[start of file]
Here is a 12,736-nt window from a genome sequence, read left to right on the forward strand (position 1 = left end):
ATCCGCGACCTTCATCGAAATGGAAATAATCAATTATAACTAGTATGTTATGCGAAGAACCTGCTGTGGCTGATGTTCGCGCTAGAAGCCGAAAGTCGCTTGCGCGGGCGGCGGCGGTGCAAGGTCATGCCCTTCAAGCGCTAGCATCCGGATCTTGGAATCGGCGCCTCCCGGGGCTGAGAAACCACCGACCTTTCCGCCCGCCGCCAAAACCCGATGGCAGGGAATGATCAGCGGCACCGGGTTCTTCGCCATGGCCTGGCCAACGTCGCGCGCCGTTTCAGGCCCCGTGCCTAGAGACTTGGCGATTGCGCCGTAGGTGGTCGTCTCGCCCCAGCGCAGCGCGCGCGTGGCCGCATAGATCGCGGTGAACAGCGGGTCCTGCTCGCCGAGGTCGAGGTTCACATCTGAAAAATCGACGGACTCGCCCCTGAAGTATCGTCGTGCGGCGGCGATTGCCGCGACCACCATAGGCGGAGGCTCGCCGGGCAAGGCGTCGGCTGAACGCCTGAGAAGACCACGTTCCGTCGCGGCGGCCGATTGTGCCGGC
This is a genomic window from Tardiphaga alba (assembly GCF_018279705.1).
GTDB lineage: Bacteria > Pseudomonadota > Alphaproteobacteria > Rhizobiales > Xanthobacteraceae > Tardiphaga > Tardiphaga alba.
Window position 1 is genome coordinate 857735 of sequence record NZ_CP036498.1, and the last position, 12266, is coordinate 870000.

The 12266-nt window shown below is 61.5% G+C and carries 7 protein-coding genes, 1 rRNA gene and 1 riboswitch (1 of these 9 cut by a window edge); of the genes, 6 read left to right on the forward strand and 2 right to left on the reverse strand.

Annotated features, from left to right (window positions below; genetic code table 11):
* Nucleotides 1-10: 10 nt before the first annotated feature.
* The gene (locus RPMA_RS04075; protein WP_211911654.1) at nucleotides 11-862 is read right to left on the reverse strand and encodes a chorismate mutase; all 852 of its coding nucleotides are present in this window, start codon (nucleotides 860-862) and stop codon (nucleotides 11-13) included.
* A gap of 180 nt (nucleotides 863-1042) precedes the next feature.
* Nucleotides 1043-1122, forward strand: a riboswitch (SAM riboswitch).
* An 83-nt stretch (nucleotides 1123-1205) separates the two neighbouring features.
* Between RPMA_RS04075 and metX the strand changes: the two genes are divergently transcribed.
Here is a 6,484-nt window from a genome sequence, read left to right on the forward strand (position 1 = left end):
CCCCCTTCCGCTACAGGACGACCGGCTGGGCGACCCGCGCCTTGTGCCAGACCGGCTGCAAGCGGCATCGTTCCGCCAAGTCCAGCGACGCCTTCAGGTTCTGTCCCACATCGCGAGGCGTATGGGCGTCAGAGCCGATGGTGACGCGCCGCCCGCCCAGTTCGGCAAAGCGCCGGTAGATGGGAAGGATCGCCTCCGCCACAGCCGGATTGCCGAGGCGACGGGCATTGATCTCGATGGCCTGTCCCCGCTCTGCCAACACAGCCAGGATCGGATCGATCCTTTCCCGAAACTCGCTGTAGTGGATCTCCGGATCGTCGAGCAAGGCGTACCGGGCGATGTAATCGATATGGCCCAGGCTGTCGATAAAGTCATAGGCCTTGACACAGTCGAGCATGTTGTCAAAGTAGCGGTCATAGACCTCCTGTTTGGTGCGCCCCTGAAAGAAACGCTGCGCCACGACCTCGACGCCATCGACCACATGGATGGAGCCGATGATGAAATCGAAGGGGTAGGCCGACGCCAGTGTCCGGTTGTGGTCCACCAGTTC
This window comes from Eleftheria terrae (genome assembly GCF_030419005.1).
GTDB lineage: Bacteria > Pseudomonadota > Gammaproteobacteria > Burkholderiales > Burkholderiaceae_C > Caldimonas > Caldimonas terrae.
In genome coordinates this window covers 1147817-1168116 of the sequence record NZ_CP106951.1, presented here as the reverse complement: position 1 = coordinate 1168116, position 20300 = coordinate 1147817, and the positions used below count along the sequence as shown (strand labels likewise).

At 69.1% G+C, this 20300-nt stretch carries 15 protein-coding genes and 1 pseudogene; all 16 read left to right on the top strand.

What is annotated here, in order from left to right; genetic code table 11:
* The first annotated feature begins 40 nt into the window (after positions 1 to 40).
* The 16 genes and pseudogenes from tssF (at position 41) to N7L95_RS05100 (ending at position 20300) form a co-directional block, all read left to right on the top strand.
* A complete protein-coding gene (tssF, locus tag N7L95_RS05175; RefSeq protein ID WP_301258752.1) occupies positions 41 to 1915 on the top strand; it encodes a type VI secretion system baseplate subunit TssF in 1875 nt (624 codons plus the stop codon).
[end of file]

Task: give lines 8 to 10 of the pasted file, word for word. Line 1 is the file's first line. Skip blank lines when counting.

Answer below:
* Nucleotides 1-10: 10 nt before the first annotated feature.
* The gene (locus RPMA_RS04075; protein WP_211911654.1) at nucleotides 11-862 is read right to left on the reverse strand and encodes a chorismate mutase; all 852 of its coding nucleotides are present in this window, start codon (nucleotides 860-862) and stop codon (nucleotides 11-13) included.
* A gap of 180 nt (nucleotides 863-1042) precedes the next feature.